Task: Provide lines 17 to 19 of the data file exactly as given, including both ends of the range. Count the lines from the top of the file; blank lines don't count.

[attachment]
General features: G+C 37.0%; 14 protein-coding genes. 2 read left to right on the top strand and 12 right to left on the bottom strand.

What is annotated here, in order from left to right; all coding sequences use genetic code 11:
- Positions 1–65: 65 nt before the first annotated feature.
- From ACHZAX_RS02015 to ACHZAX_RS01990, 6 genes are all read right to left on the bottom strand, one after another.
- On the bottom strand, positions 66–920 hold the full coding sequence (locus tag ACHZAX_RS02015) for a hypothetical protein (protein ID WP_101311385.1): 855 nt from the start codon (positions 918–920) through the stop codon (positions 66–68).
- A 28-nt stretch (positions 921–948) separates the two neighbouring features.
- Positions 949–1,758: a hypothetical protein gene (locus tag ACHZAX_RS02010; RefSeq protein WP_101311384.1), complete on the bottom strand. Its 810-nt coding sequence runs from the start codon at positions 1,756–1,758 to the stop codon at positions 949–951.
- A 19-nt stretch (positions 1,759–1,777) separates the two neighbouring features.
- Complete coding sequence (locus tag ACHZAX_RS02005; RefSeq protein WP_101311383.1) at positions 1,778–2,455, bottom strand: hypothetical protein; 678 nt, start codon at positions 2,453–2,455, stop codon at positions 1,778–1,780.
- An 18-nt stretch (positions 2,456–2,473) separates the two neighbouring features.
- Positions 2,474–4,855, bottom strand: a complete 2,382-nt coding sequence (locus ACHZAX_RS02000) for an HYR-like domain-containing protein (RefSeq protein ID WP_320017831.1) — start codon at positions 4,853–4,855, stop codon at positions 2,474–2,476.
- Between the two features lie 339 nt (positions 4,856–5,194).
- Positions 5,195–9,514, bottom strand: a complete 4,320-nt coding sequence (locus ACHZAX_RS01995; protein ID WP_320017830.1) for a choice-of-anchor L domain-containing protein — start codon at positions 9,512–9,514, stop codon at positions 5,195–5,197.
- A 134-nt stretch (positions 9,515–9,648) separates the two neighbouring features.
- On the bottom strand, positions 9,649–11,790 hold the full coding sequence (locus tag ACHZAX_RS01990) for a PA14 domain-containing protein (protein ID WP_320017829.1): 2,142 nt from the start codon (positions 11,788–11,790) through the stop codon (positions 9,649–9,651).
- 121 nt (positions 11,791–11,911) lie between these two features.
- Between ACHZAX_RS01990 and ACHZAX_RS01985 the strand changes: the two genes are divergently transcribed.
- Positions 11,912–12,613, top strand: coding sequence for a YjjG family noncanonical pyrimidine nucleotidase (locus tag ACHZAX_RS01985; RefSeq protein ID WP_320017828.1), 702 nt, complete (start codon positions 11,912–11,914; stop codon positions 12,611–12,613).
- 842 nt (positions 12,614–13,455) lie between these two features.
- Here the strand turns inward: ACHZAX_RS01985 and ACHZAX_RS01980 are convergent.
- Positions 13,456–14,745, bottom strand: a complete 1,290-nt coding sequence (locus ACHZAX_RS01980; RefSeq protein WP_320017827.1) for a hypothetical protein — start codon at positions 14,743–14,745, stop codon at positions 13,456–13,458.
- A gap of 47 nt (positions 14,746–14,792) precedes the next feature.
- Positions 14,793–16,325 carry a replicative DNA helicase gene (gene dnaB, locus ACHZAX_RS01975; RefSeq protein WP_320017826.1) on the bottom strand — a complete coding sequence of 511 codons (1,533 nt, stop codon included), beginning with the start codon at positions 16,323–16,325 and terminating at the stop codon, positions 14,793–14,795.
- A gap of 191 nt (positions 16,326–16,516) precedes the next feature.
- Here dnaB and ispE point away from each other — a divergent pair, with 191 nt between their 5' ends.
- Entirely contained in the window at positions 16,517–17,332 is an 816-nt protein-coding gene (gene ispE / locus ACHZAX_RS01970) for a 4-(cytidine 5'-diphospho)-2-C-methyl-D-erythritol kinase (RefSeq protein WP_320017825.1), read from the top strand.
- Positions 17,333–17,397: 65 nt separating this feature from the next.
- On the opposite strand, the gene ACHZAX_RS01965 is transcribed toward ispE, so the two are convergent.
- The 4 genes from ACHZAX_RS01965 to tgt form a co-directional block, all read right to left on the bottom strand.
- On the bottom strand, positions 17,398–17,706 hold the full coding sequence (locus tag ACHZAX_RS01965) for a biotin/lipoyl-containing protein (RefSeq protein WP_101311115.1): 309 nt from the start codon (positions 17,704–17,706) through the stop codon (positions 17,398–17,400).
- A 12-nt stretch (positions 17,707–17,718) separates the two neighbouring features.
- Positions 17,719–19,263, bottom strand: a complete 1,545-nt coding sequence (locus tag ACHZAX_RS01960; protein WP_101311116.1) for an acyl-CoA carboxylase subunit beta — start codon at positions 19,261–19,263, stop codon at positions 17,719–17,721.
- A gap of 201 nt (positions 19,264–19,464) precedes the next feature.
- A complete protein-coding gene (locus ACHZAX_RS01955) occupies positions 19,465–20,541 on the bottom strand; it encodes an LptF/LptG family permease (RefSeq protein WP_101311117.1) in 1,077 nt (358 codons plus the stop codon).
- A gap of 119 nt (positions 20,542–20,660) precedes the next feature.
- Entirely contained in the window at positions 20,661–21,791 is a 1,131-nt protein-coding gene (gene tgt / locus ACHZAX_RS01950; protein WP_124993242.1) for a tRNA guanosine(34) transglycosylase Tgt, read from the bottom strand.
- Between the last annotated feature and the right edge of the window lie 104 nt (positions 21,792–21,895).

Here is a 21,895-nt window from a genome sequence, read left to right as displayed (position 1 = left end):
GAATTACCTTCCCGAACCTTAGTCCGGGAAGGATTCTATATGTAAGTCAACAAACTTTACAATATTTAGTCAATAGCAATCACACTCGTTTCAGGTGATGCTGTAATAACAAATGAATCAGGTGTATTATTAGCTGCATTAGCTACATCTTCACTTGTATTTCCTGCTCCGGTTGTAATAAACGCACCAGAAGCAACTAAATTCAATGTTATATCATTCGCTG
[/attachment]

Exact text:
- Between ACHZAX_RS01990 and ACHZAX_RS01985 the strand changes: the two genes are divergently transcribed.
- Positions 11,912–12,613, top strand: coding sequence for a YjjG family noncanonical pyrimidine nucleotidase (locus tag ACHZAX_RS01985; RefSeq protein ID WP_320017828.1), 702 nt, complete (start codon positions 11,912–11,914; stop codon positions 12,611–12,613).
- 842 nt (positions 12,614–13,455) lie between these two features.